And the frustrating thing is that misconceptions don't just originate within the straight community.Despite the "B" in LGBTQ, some gay people will express deep reservations about dating bisexuals.The issue is usually to do with worries about "trendiness" (no person wants to be an otherwise straight person's gay "experiment" as they try to look cool) or about long-term orientation; as some gay people originally identified as bisexual throughout the course of their coming out, it can be seen as a "phase" or "in-between" zone, a less serious orientation that represents a person either deluded about their straightness or uncomfortable with their gayness.Bisexual identification isn't actually all that flexible (in the 10-year study I mentioned before, only 8 percent of the women had changed their orientation from bi to something else by the end).And yet 47 percent of them, nearly half, would rather not date a bisexual, thank you very much.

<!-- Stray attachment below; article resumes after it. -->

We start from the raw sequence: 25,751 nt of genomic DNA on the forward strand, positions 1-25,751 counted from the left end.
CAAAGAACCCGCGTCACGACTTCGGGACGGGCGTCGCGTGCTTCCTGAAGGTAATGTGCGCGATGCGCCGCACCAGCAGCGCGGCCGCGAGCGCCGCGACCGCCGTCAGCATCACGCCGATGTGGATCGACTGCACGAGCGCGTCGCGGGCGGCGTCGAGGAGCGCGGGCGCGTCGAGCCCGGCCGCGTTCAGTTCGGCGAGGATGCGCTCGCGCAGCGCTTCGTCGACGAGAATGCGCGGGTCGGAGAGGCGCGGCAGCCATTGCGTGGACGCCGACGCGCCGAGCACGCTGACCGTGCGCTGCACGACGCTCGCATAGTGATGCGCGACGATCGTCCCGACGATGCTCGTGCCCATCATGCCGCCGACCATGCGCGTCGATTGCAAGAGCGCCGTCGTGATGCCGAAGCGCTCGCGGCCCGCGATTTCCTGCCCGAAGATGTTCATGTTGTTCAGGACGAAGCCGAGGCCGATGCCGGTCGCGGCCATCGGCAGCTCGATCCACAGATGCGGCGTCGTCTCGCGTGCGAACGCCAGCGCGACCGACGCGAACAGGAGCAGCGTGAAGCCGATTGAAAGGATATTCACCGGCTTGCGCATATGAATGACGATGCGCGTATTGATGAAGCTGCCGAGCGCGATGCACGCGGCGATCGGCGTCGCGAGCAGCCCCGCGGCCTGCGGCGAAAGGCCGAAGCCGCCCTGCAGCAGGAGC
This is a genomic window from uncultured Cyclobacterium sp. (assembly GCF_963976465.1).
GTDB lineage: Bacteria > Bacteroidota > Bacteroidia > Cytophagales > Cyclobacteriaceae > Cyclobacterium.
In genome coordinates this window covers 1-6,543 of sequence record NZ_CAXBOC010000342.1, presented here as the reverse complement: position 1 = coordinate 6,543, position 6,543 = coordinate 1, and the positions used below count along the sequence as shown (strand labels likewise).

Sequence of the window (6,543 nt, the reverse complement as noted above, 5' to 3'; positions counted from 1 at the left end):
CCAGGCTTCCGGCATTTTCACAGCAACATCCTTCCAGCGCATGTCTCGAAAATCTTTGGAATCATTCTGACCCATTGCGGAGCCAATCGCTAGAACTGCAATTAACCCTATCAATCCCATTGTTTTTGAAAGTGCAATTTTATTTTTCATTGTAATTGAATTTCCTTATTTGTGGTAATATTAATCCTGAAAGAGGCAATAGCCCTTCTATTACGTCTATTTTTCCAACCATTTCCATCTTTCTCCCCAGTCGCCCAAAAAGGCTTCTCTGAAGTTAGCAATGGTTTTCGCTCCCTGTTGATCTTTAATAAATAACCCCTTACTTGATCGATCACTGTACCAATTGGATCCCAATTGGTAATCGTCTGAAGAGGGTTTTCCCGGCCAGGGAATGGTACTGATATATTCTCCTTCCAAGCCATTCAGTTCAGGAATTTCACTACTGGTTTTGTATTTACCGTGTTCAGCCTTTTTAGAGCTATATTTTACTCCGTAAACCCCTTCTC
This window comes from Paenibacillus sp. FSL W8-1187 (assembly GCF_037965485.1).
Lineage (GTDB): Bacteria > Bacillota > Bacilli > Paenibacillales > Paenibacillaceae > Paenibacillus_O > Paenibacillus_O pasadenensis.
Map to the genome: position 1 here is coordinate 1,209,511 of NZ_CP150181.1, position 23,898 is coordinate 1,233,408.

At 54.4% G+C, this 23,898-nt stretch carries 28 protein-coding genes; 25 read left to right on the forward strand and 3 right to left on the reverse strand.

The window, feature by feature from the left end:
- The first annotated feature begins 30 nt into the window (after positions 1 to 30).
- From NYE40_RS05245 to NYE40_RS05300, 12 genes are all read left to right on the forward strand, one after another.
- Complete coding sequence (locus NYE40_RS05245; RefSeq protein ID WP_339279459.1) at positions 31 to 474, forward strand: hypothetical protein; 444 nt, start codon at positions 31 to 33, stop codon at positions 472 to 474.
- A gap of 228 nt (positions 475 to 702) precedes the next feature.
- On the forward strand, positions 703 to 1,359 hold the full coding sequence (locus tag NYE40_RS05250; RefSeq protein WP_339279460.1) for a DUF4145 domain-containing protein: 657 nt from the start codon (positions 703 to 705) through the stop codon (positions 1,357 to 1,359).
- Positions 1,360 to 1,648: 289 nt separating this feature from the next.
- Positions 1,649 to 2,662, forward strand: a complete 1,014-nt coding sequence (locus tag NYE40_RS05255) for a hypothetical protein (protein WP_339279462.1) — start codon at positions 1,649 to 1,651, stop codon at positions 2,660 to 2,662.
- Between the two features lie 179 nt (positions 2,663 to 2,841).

You meet a cute guy in at a party and start talking. You start going on dates and you’re having a good time, but in the midst of pillow talk, he tells you that he’s bisexual.
Some don't come clean about it until a little way into a relationship; others, like me, deliberately test the waters on the first date by mentioning ex-girlfriends or boyfriends, to see if the person has any issues.
(I did this so successfully on my first date with my now-husband that he assumed I was gently hinting that I was a lesbian and therefore not interested.
"Bisexual women are often assumed to be in it to titillate men, whereas bisexual men are assumed to be gay men who are not brave enough to come out as gay," Meg John Barker of Bi UK told Refinery29 back in May.
This exposes the problematic situation for bisexual men in its full light.